Shakespearean thinking is always dynamic: thinking that happens in the living moment of its performance, in quickly passing process. This book offers a model of human mentality that can be shown through the dense immediacy of dramatic thinking, as embodied above all in Shakespeare's working method. Shakespeare Thinking discusses the positioning of Shakespeare as the paradigm of fully human mental creativity from the Romantics to the latest neurological experiments which show that Shakespeare can reveal new understandings of the hard-wiring of the human brain, and the sheer sudden electricity of its synaptic development.
-Mention. Daily Telegraph/ April 8, 2007
"In Davis's hands these ideas prove utterly exhilarating... This book is essential reading." - Peter G. Platt, Studies in English Literature, Spring 2008
"Philip Davis's Shakespeare Thinking is...a study more indebted to literary and scientific criticism that to actual Shakespeare production...Davis is perfectly capable of composing a coherent sentence; more often his prose is as clotted as cottage cheese...Davis is an intelligent man, but I would avoid his classroom at the University of Liverpool if I were you." - Robert Brustein, American Theatre, September 2008
Mention -Bibliotheque d'Humanisme et Renaissance, Tome LXX-2008
"Davis offers a series of intricately realized and highly satisfying close readings of Shakespearean language and character....offers one of the more productive of the many recent encounters between literary criticism and neuroscience. The emphasis on the dynamic, on connections and the 'movement between' static locations is a valuable antidote to the reductive localization that sometimes makes vulgar versions of neuroscience resemble a new phrenology...good grounds for optimism about the new dialogue between literary criticism and neuroscience because the are interested in genuine dialogue between the two cultures...there are old things which Shakespeare can teach to brain scientists." A Journal of Neurology, 2009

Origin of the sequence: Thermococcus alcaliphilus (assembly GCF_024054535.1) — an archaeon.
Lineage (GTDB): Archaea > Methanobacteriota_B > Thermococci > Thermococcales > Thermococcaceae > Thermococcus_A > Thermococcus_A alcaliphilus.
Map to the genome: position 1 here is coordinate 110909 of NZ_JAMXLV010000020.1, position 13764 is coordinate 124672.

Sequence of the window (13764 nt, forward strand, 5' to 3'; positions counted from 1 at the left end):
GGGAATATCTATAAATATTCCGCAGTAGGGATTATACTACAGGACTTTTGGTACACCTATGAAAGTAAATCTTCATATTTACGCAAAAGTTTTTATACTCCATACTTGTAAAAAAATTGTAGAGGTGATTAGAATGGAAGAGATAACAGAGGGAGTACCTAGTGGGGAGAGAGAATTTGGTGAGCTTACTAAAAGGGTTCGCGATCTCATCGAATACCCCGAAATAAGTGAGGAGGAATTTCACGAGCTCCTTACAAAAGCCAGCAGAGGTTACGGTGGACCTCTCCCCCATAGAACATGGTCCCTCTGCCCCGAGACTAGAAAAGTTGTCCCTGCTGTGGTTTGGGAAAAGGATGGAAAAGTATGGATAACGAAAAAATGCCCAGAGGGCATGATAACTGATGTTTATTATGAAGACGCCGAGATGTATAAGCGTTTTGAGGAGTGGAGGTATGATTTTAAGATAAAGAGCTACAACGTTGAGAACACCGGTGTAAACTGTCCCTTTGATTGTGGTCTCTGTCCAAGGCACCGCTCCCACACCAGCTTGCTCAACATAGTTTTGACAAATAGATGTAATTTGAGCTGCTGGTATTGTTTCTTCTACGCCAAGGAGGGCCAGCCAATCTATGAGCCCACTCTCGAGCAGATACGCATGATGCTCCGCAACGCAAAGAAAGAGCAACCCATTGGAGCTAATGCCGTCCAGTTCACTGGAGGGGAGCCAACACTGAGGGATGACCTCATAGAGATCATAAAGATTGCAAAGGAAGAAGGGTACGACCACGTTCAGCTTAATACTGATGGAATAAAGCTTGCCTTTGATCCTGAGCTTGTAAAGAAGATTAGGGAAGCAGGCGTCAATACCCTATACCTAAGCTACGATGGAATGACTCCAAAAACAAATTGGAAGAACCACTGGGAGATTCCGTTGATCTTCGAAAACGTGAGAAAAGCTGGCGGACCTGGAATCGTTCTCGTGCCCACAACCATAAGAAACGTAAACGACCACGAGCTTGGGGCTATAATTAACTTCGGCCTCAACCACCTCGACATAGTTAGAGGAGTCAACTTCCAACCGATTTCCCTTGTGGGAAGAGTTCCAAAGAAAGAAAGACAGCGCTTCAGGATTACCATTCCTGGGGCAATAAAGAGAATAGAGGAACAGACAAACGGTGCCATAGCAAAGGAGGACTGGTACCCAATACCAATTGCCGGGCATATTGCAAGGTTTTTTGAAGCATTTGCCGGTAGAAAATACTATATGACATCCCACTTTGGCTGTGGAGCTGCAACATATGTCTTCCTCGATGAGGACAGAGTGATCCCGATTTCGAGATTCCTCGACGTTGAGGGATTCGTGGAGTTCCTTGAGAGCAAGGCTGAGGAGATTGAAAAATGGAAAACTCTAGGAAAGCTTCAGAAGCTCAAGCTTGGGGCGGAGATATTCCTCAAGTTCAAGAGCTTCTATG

"The ambitious project of the Shakespeare NOW series is to bridge the gap between 'scholarly thinking and a public audience' and 'public audience and scholarly thinking'. Scholars are encouraged to write in a way accessible to a general readership and readers to rise to the challenge and not be afraid of new ideas and the adventure they offer. There are other bridges the series is ambitious to cross: 'formal, political or theoretical boundaries' - history and philosophy, theory, and performance." English Vol. 58, 2009
"[Shakespeare Now! is] an innovative new series... Series editors Simon Palfry and Ewan Fernie have rejected the notion of business as usual in order to pursue a distinctive strategy that aims to put "cutting-edge scholarship" in front of a broad audience. Shakespeare Now! with its insistent appeal to the contemporary- this is fresh Shakespeare for readers turned off by the prospect of dry-as-dust scholarship-aims to reach a general audience... Combining brain science with Shakespeare studies, Davis [in the book Shakespeare Thinking] has provided a lively and interesting account of what he elsewhere terms "the Shakespeared brain."... [this book] announces the emergence of a significant trend that will surely attract increasing attention in the years ahead... Shakespeare Thinking is an anxious plea for the continuing relevance of humanism"
"Shakespeare Thinking is a powerful plea for criticism to engage afresh with Shakespeare's language as the 'quick forge' of a vision that defies paraphrase or synopsis. An urgent, absorbing polemic and a compelling quest to crack the plays' unique poetic code." - Professor Kiernan Ryan, Royal Holloway, University of London, UK
"Where is Shakespeare now? This question is the brief for a new series of short books from Continuum, an enterprising publisher trying to break down the border between academic literary criticism and books for the thoughtful general reader...Philip Davis's Shakespeare Thinking proposes that Shakespeare's poetry functions like a 'Renaissance brain scanner': his line-endings are a 'form of slow-motion eye-map for actors' voices that offer deep insight into the working of the human brain.' This may sound fanciful, but Davis is such a gifted close reader of the ebb and flow of Shakespearean language that he persuades us he is really on to something." - Jonathan Bate, The Sunday Telegraph Sunday Telegraph